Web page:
The business sector is pressing for the adoption and recognition of global standards in the supply chain to promote product safety and traceability, effectively address pandemic-related risks and challenges and effect a smooth transition to the digital era.
Sergio Ortiz-Luis, Jr., president of the Philippine Exporters Confederation, Inc. (PHILEXPORT), in his opening remarks at the recent virtual GS1 National Conference, called on the government to “seriously consider globally accepted standards to develop not only trust in cross-border and domestic trade but also ensure consumer safety and protection.”
Roberto C. Amores, president of the Philippine Food Processors and Exporters Organization, Inc. and PHILEXPORT trustee for food sector, said in his presentation that compliance with global standards is particularly crucial in agriculture and food production.
“The COVID-19 pandemic halted further the growth and development which we would like to see in the food and agriculture sector,” he said. “For us to reach full throttle in agriculture, one very significant component is food and agriculture safety that can be met consistently through standards and traceability. Without any form of standard or criteria in the food supply chain, food security and self-sufficiency may not come to fruition for us.”
He further called on producers, consumers, policymakers and the government to come together to develop and adopt global standards that will reduce the risk of contamination that poses a real threat to the country’s overall productivity.
Heidi Ho, principal consultant at GS1 Hong Kong, said that food safety is a primary concern for both industry stakeholders and health-conscious consumers in Hong Kong because 95% of food consumed there relies on food imports and because Hong Kong is a key gateway to the Chinese market.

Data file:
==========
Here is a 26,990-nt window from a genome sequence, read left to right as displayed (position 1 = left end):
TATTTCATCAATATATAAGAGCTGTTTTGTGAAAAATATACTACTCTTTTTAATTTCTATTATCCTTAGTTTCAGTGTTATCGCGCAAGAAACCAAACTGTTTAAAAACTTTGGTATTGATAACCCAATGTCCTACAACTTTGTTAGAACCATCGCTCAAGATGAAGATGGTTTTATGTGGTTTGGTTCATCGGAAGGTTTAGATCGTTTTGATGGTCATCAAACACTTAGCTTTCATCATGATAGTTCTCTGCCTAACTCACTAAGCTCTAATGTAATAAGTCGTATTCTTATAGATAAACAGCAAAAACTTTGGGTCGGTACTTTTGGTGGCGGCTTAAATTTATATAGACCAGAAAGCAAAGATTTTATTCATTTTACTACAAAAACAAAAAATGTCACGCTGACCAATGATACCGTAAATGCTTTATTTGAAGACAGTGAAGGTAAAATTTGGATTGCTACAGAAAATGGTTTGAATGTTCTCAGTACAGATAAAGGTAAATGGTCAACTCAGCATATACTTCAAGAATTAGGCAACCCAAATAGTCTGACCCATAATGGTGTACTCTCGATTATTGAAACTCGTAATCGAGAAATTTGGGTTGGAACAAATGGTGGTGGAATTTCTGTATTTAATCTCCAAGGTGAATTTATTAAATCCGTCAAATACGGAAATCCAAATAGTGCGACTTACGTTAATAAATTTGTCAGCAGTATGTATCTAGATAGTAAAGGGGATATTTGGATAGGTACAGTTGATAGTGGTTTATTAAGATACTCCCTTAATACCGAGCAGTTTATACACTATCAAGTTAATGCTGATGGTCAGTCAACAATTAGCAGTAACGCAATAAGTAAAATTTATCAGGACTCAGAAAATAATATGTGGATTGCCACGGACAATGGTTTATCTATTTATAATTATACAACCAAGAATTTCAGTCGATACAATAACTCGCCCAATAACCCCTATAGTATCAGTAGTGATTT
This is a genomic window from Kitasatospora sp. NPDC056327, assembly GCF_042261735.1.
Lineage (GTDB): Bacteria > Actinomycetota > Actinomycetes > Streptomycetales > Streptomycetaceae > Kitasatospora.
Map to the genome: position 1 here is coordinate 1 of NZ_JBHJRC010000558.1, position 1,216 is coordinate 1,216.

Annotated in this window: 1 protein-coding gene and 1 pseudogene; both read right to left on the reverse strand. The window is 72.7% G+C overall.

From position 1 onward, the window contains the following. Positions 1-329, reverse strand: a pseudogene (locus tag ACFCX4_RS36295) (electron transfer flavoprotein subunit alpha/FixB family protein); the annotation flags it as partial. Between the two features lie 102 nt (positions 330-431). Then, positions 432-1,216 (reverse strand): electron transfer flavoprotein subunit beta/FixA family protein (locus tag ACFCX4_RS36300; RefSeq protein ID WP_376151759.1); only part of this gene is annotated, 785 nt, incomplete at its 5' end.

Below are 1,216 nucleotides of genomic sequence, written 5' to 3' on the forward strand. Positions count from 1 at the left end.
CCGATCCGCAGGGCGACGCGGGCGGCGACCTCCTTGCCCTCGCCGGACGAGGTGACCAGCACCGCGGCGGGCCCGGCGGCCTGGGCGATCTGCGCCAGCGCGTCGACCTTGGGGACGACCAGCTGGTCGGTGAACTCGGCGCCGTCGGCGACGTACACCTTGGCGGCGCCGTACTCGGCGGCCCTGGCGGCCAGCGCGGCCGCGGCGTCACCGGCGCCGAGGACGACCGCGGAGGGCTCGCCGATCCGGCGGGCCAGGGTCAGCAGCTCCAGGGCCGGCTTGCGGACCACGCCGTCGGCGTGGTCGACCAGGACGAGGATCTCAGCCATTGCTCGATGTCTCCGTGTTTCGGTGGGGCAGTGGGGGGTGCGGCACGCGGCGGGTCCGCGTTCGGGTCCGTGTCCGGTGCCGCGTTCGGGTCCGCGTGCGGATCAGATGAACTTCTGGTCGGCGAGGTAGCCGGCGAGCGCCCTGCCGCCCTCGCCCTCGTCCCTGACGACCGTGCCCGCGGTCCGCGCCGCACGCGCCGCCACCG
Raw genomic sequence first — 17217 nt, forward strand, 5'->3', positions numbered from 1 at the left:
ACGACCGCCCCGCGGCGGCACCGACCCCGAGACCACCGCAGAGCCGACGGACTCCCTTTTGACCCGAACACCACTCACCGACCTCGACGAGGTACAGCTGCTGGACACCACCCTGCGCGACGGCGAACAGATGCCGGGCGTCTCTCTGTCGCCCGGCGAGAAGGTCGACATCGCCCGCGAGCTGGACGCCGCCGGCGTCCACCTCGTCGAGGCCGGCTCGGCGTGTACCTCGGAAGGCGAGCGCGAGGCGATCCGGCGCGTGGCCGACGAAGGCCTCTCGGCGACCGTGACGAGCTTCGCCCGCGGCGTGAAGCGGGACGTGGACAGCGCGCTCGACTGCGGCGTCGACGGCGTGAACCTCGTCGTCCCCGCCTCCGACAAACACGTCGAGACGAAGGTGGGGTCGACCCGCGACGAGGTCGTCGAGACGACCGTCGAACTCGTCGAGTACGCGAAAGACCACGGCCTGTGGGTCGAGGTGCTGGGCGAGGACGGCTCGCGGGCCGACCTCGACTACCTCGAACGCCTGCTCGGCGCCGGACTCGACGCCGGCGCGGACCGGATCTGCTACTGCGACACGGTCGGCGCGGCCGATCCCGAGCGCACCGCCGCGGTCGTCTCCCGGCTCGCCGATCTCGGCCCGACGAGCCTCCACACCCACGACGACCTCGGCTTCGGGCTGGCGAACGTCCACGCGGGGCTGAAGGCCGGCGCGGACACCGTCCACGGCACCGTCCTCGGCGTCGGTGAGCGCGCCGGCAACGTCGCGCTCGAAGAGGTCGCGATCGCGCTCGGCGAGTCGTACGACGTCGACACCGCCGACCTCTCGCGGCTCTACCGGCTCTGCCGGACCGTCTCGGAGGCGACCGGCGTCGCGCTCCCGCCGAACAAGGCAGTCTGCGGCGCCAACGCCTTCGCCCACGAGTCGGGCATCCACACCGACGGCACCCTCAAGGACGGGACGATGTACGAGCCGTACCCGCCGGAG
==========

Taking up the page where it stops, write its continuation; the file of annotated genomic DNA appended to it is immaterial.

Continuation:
She shared how a strong food safety mindset was nurtured in Hong Kong, largely through strong collaboration among the government, the industry and the consumer, including on the adoption of the GS1 standards.
Jesus Varela, chairman of GS1 Philippines, explained that GS1 standards are “the global language of business” for over a million companies doing business in more than 150 countries.
The GS1 standards were developed by GS1, a not-for-profit organization that develops and maintains global standards for business communication. GS1 standards make inventory management efficient, help avoid wastages and losses, promote better trading partner relationships, enhance brands, eliminate identity theft and promote consumer safety and protection. The best known of these standards is the barcode, a symbol printed on products that can be scanned electronically.
“In this new digital age where unpredictability is the new normal, total supply chain visibility will be indispensable in tracking specific data related to orders and shipment to allow quick response should an adverse situation arise,” Varela said.
Jim Leandro Cano, director for agritech at IT company 8Layer Technologies, said traceability cannot be done by a single individual but relies on multi-stakeholder partnerships to move forward.
He enumerated in his talk the many benefits of traceability in Philippine agriculture. These include ensuring food safety among consumers, improving the visibility of loss points and inefficiency in the supply chain, improving data collection, and establishing market transparency.
Traceability is also vital for farmers unable to get loans, as it will allow them access to new financial resources by enabling them to build records and become bankable, he said.
Traceability can also help create new value for producers, track environmental, economic, health and social metrics, and allow stakeholders to see the “true cost of food,” he further said.
For her part, Anna Marie Anastacio, entrepreneur and past president of the Chamber of Cosmetic Industry of the Philippines, noted the weak post-market surveillance system in Philippine digital space, which prevents the traceability of banned ingredients and the crackdown on unregistered, counterfeit or illegal cosmetic products sold online.
Moreover, this monitoring weakness not only undermines consumer safety, it also leads to unfair trade practices to the detriment of legitimate entrepreneurs, she said.
“If we have one consolidated digital system among our government agencies, then all of those processes will be easier, using for instance the GTIN.”
The GTIN or Global Trade Identification Number is an identifier for trade items that was developed by GS1. Such identifiers are used to look up product information in a database which may belong to a retailer, manufacturer, collector, researcher, or other entity.
“Let’s stop playing catch-up with the rest of the world and aim toward being forefront runners of setting the bar in quality standards in the cosmetic global industry,” said Anastacio.